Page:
Last original employee of the Potomac Center is retiring

David Forsyth has been with the facility since 1978

August 29, 2011|By JANET HEIM |
  • David Forsyth is retiring Wednesday from the Potomac Center. He was one of the first employees hired at the center when it opened in 1978.
By Kevin G. Gilbert/Staff Photographer

HAGERSTOWN — When the Potomac Center opened in 1978, David Forsyth was one of the first employees hired. Now, the last original employee remaining, he will mark his final day there Wednesday.

Forsyth, 59, a certified nursing associate, works as a day shift leader at the center.

After working in construction, then doing farm work and commercial driving, Forsyth applied for jobs at the Western Maryland Hospital Center and the Potomac Center. He was offered a job at the hospital center, but the next day got a job offer at the Potomac Center, his first choice, and took it.

Forsyth said he views his job as an extension of his Christian mission.

He met his wife, Karen, at the Potomac Center, where she is a registered nurse, and they married in 1988. They live in Maugansville and have three children.

Forsyth graduated from North Hagerstown High School in 1970, then attended Hagerstown Junior College.

Over 30 years of employment, he has taken people from Potomac Center to Hagerstown Suns and Baltimore Orioles games, to the beach, to HersheyPark, to concerts and doctors appointments, on picnics and to visit their parents, and more.

“Dave literally has the patience of Job. In the NFL, he would be a first draft choice,” said Brent Saunders, the center’s chief operating officer, who has worked with Forsyth for 28 years.

Saunders said Forsyth works with those with challenging behaviors.

“Dave has always had the toughest of the tough,” he said.

“We might fill his PIN number, but we won’t able to replace him,” Saunders said.

Over the years, about 400 people received the rehabilitation and education at Potomac Center needed to place them in the community, Saunders said.

The population they serve has become more challenging, and age can make the job more demanding.

“I had 30 years in and, to be honest, the stress is increasing,” Forsyth said.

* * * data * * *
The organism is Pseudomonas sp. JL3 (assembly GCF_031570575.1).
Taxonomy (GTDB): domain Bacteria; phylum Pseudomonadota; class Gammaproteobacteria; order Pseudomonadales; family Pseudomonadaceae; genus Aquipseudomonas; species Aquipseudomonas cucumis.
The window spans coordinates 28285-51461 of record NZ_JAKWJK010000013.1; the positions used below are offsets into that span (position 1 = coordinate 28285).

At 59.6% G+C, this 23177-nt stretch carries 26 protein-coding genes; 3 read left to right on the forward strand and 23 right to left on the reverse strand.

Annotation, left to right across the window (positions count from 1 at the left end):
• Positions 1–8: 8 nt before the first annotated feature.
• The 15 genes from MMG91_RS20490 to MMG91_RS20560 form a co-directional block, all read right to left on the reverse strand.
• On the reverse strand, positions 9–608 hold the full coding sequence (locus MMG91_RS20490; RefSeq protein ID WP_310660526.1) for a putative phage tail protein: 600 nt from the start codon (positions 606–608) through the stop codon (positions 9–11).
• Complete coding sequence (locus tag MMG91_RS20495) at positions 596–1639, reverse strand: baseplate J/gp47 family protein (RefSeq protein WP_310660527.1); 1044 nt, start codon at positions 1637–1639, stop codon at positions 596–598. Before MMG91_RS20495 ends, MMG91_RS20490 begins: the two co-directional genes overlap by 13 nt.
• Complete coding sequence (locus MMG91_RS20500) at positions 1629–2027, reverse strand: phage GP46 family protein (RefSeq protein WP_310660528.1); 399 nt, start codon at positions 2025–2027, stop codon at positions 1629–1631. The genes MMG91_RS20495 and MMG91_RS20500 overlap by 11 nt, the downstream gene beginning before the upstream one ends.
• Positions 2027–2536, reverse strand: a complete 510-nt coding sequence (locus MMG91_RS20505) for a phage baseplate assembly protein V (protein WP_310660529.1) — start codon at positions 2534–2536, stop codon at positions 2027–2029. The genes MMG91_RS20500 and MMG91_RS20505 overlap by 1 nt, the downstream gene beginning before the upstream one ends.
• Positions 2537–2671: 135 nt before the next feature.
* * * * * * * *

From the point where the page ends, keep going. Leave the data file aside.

He said that while the people he cares for might have limited abilities, they don’t lack personality.

“They make me crack up,” Forsyth said.

Forsyth received a commendation in the early 1990s from former Maryland Sen. Donald F. Munson for helping get a teenager out of a burning home. He and other staff members were headed back to the center with residents after an outing in a work vehicle and stopped when they saw the fire.

He also was recognized with an Employee of the Year award in 1984.
Forsyth’s retirement list is a work in progress. It includes working around the house, garden and on family history; volunteering more at church; finishing the book he’s writing; and possibly continuing his education.

In addition to his job, Forsyth is involved at his church, Tri-State Fellowship, and has coached youth sports, including girls and boys basketball, volleyball, soccer, football and baseball.

The Forsythes hope to one day visit Alaska.

“I’m looking forward to doing some things I want to do,” Forsyth said. “I want to relax a lot, initially, at least for the first few months. I might look for a part-time job later.”


(Editor's note: This story was edited Aug. 31, 2011, to correct the spelling of Forsyth's last name and correct the year in which he won an Employee of the Year award.)

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